Oh Lord, what we put our faces through in the ‘80’s.
I was having coffee with some girlfriends this morning and we were reminiscing about what we used to slather and scrub our skin with. I was like a soldier headed off to battle with my teenage skin. And I was going to win, no matter what the price was, or the pain or mental anguish it caused me. Oh, and I was highly influenced by television, advertising jingles and what girls I looked up to were using or doing to their faces.
First, let’s cleanse:
I used Noxzema, the end all be all of teenage girl facial cleansers. Before it came with a pump, it was simply packaged in a round, navy blue plastic tub that would fill up with water and germs from continually scooping your grungy hands into it to get the freezing cold white paste out. Ahhhhh, that Noxzema smell, who can forget that? In the commercials they always talked about that “tingly, fresh clean” feel you should get after using Noxzema. I don’t know if tingly and burning mean the same thing, but that is how it made my skin feel - in fact, the perfect way for me to describe it is ‘so cold it’s on fire.’ But of course I continued to use it because, well, everybody else did.
Now, let’s exfoliate:
Here is the deal with Buf-Puf Facial Sponges: First of all, they didn’t need those extra ‘f’s in their product name - they didn’t have time for that. They were too busy creating a Brillo Pad that you could use on your face. I don’t know how many layers of skin I scrubbed off while using this product, all I know is that when I was done I looked like I had just been involved in an unfortunate kitchen grease fire. Buf-Puf promised to help you achieve a deep clean that would prevent dull skin and breakouts. It practiced what it preached, as my skin certainly was not dull since there was none of it left to break out. I of course continued to use it just because, well, everybody else did.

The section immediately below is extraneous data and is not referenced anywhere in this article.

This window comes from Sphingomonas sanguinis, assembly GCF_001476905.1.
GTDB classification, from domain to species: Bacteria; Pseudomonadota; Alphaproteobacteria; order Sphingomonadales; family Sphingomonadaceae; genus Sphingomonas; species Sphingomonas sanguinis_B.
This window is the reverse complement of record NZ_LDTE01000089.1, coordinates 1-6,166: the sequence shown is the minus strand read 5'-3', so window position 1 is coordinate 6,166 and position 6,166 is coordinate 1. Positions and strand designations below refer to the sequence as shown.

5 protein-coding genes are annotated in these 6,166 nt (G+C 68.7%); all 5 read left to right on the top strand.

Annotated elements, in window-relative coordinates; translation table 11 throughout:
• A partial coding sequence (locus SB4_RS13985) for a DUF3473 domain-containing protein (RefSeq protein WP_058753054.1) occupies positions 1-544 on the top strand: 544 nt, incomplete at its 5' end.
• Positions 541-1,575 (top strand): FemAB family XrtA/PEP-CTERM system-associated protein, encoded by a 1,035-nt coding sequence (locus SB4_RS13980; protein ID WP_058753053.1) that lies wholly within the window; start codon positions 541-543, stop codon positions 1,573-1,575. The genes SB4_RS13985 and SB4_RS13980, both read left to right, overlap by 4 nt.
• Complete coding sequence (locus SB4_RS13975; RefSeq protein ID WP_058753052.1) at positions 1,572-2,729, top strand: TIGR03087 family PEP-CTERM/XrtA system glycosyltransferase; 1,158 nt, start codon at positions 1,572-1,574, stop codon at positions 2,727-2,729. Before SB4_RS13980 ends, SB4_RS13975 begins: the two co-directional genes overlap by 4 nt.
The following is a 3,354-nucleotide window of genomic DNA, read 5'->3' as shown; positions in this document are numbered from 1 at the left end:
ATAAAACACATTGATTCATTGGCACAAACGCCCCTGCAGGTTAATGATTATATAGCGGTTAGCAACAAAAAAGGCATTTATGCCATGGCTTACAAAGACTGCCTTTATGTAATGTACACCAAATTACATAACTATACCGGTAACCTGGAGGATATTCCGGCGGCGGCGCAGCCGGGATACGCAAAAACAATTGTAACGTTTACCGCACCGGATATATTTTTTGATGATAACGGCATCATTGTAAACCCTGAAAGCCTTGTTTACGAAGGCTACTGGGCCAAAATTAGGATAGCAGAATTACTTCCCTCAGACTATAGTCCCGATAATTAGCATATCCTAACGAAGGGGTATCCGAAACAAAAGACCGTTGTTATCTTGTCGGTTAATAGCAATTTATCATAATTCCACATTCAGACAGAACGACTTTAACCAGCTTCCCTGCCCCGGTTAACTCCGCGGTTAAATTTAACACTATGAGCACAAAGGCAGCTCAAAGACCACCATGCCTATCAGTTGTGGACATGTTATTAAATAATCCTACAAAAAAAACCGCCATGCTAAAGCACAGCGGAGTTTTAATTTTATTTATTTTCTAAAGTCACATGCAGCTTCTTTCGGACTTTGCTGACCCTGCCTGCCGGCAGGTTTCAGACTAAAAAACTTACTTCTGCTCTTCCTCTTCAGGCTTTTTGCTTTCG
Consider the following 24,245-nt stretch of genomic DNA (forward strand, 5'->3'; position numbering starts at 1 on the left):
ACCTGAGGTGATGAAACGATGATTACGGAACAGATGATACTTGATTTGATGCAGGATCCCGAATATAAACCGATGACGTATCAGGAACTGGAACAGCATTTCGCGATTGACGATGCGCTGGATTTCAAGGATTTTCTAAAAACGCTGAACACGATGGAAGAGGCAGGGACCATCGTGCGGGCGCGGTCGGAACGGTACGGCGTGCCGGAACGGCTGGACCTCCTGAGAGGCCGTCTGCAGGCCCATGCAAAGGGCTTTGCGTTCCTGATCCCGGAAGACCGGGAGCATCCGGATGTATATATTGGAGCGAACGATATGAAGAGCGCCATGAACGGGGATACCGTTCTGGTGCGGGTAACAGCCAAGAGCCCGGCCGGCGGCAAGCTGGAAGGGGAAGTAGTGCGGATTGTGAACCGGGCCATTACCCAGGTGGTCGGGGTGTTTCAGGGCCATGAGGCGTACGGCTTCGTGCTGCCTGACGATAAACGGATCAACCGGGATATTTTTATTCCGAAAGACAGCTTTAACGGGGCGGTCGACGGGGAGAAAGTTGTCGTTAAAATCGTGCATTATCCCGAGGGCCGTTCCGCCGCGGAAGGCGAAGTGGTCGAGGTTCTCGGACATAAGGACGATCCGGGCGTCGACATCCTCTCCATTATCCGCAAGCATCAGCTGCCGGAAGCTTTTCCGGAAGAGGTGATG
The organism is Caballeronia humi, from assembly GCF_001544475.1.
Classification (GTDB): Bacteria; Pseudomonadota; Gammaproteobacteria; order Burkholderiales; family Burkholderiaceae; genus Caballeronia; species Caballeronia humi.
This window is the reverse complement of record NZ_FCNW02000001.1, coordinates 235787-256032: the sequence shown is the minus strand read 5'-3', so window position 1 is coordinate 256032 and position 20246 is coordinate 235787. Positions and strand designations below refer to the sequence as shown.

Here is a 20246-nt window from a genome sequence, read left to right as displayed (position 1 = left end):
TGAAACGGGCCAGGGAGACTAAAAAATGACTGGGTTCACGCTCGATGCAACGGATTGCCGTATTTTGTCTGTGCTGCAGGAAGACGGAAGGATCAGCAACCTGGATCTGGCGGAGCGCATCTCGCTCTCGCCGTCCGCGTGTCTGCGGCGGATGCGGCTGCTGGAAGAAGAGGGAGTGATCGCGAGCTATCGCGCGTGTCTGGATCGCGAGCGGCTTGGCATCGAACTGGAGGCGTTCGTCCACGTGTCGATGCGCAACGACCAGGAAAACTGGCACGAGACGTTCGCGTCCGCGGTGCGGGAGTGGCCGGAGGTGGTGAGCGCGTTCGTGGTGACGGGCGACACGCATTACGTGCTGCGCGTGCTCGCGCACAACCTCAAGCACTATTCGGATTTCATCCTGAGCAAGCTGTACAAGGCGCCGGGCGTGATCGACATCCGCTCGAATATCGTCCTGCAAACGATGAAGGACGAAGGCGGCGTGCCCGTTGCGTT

Don’t forget your toner:
“Beautiful skin can be a breeze with Sea Breeze”, sing along with me everybody! I’m not talking about that wussy blue stuff that’s around now, I’m talking about the old school, sailboat emblazoned, pee-colored alcohol I used to saturate a cotton ball with and rub all over my face and neck. My girlfriends and I would proudly show off our soiled cotton balls to each other exclaiming “look, eeeewww, gross! Look how dirty my face and the back of my neck was, eeewww!” It was like some weird sort of competition of whose ball was the darkest. Again, the burning. And again, the continued usage, EVERYBODY WAS DOING IT.
Finally, let’s prevent those pesky breakouts:
Ahhh, Stridex Pads…who knows what the hell those peel-apart wet circles were soaked in, but I gladly rubbed them all over my face. And the smell, whew! Like a chemical explosion. These also had the “eeewww” factor of the ick that ended up on them from your face, and the burn factor from the alcohol and whatever else was in them. I remember my face turning beet-red after using them and waking up the next morning with flaky, peeling, alligator skin. The peeling must have meant it was working, right? If the skin on my face all flaked off, it wouldn’t have the chance to breakout, so problem solved. Yes, I kept using it and you know the reason why.
Today I am much kinder to my poor face. Thank God I realized that one product does not work for everybody. I also discovered something called moisturizer. Guess what? Your face needs moisture.
Sometimes in the grocery store I will take a stroll by the facial cleansers and sneak a whiff of Noxzema, just the smell of it can make me feel fifteen again. Like a junkie, I realize that I can look, but I can’t touch. I'm afraid I'll get burned again.